Life in lockdown, now with broadband internet (long story) and always with Amazon Prime. Tonight’s viewing pleasure was the 2008 buddy stoner comedy Pineapple Express, and looking at it as a writer, I have to say that this thing is perfectly structured, at least going by the bullshit rules that the late and not lamented Syd Field tried to push on everyone.
In a way, it reinvents the screwball comedies of the 1930s as a modern road trip bromance, and all of the heavy lifting is done by its stars, Seth Rogen and James Franco, in a script written by Rogan and Evan Goldberg, and directed by David Gordon Green.
But what I’m really looking at here is the story structure, and it follows all of the beats, as Rogan’s character Dale plods through his life as a 25-year-old process server who’s dating an 18-year-old high school girl (yes, eww, despite what he says), only to one evening witness a murder committed by a drug kingpin and a dirty cop.
He runs to the only safe haven he can think of — the apartment of his pot dealer Saul — and thanks to a particular unique strain of pot that gives the film its title, the feces hit the rotary oscillator early on, and then everything escalates from there.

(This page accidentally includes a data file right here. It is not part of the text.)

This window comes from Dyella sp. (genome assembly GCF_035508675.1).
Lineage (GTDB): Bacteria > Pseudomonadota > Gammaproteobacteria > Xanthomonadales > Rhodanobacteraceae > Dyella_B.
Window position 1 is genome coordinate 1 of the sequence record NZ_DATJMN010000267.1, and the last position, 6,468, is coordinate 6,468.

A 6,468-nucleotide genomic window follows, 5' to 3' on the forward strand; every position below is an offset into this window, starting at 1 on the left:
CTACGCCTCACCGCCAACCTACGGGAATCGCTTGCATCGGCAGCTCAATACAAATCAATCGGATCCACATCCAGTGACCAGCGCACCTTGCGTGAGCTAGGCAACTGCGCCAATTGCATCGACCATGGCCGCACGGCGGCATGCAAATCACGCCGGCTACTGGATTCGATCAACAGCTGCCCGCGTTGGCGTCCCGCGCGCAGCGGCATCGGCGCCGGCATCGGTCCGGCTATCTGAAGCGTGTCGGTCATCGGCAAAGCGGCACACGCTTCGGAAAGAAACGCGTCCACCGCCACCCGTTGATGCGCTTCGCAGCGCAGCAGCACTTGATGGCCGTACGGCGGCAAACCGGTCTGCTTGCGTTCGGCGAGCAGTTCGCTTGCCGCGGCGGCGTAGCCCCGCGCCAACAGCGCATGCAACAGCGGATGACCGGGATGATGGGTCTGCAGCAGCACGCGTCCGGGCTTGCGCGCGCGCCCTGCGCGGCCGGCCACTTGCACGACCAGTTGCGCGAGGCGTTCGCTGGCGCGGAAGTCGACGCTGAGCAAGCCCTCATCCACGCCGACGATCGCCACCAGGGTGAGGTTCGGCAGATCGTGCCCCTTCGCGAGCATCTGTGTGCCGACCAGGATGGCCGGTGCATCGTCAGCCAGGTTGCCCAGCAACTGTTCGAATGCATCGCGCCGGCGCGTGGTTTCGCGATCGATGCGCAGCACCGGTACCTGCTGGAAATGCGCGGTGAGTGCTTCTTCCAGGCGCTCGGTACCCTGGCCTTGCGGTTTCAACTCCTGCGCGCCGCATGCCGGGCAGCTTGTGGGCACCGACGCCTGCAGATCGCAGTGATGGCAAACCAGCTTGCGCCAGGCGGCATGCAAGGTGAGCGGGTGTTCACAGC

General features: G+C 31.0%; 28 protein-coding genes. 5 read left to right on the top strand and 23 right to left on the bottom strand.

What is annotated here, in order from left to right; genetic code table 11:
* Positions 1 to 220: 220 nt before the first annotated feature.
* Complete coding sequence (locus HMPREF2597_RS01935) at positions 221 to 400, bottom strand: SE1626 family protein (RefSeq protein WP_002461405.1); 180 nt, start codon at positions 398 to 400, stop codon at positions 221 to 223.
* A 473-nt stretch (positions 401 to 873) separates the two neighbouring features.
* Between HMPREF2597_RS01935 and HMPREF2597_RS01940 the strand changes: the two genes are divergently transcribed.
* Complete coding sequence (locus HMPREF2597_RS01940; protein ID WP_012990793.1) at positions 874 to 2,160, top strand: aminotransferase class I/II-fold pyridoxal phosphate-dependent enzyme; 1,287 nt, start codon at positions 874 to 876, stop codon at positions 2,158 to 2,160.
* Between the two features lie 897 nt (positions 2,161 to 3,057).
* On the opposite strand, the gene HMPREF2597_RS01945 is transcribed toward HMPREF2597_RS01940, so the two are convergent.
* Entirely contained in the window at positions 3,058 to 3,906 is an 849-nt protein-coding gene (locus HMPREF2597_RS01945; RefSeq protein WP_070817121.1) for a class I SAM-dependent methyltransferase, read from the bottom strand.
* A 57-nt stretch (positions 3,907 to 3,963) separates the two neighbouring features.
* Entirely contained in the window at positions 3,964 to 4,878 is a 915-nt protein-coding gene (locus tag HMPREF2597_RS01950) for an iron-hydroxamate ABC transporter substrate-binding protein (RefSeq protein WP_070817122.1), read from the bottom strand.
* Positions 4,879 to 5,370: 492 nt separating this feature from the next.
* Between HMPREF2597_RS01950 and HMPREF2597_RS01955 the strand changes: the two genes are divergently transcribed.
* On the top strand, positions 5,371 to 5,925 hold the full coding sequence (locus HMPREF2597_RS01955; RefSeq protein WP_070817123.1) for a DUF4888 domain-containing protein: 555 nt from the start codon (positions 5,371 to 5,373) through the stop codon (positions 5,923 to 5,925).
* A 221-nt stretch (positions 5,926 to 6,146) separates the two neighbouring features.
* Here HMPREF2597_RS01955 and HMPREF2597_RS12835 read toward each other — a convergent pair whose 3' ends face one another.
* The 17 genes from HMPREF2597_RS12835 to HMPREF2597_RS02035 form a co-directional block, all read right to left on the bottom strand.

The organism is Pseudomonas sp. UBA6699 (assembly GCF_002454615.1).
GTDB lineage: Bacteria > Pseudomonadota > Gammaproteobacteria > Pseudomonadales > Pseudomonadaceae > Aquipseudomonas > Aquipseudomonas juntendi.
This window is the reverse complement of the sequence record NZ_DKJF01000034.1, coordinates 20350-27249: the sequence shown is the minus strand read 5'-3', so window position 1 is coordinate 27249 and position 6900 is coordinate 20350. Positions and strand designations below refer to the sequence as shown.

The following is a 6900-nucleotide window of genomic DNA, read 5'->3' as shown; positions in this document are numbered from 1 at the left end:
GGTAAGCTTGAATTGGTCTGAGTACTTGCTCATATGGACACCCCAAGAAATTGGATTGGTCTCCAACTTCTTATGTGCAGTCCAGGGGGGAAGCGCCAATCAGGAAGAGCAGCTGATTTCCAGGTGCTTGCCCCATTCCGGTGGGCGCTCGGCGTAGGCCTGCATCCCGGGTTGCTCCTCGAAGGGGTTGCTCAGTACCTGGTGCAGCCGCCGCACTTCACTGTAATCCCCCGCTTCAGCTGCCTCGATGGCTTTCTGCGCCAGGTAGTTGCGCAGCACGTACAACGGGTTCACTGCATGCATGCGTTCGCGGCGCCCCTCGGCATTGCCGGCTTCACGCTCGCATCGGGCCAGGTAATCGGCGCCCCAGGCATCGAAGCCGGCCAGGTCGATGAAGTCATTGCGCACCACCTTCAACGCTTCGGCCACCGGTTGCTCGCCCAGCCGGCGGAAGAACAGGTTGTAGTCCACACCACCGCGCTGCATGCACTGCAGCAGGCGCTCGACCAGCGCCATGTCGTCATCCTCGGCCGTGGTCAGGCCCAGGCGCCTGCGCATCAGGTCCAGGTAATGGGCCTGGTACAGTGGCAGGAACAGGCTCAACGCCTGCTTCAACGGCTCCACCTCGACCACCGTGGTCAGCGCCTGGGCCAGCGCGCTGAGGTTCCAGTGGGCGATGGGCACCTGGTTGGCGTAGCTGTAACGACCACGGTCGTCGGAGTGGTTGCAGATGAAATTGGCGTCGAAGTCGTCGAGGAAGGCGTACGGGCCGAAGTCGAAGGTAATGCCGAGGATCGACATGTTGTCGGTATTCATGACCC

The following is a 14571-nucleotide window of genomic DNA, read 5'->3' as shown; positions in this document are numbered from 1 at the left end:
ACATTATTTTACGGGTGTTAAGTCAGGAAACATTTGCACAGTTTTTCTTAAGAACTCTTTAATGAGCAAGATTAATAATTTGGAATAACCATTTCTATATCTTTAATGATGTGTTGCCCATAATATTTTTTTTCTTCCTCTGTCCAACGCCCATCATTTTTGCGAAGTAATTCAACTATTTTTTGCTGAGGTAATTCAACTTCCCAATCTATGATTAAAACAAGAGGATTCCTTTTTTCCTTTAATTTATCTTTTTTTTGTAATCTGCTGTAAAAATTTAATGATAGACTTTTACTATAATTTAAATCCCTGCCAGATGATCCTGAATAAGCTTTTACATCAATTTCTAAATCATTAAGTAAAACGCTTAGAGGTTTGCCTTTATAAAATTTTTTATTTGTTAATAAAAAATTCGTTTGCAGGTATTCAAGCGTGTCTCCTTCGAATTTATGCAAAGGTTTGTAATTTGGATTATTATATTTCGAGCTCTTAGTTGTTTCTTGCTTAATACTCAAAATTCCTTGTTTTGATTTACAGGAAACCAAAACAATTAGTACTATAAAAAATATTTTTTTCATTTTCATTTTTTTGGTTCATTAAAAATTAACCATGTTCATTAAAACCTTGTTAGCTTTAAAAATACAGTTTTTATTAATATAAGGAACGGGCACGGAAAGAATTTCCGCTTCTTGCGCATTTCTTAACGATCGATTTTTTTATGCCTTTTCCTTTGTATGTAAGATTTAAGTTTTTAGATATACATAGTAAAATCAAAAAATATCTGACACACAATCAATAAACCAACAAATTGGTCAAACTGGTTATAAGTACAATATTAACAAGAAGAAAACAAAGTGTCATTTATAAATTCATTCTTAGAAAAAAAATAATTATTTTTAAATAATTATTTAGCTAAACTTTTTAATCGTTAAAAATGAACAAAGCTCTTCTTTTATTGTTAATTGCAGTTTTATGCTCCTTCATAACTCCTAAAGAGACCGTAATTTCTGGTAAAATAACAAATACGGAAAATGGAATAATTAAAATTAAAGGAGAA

What’s great about this film is that it makes us really care about these two guys in the first act and then, exactly twenty-seven minutes in, pulls the rug out. For the next hour, it’s a game of out of the frying and into the fryer… then into a deeper fryer, and so on and so on in a beautiful Matryoshka trick of “How much worse can we make it for these dudes?”
Hint: End of Act II… it looks like all of Dale’s relationships have gone down the toilet, including his safety net Saul, and entirely because he happens to smoke pot. It goes surprisingly deep for a film that starts out looking like it’s just about a couple of lovable goofs who love to get stoned.
Bonus points: Corrupt Cop Lady and Kingpin mistakenly determine that Dale and Saul are evil masterminds who are so dangerous that they make the Yakuza shit their kimonos. (Yes, the film only ever specifies that the Big Bad’s nemeses are “The Asians,” but casting and language hints strongly indicate Japanese.)
But, back to the film and its structure and story.
The end of Act II moments, in terms of the characters are absolutely heart-rending and devastating. This is when we realize how much Dale and Saul feel about each other.
And at the very end… Dale and Saul can and do kill for each other, and for all intents and purposes, this film isn’t an action/adventure flick. Rather, it’s a romance about two dudes. At the beginning, Saul is just some dude Dale buys his weed from. By the end, Saul is the bestie forever that Dale would and will die for.
Meanwhile, toss in the apparently invulnerable Red, who both accidentally rats out Saul and wants to be his bestie, and the real end-game of the film is a hetero-polyamorous gang bang, at least above the table, in a diner right out of Pulp Fiction.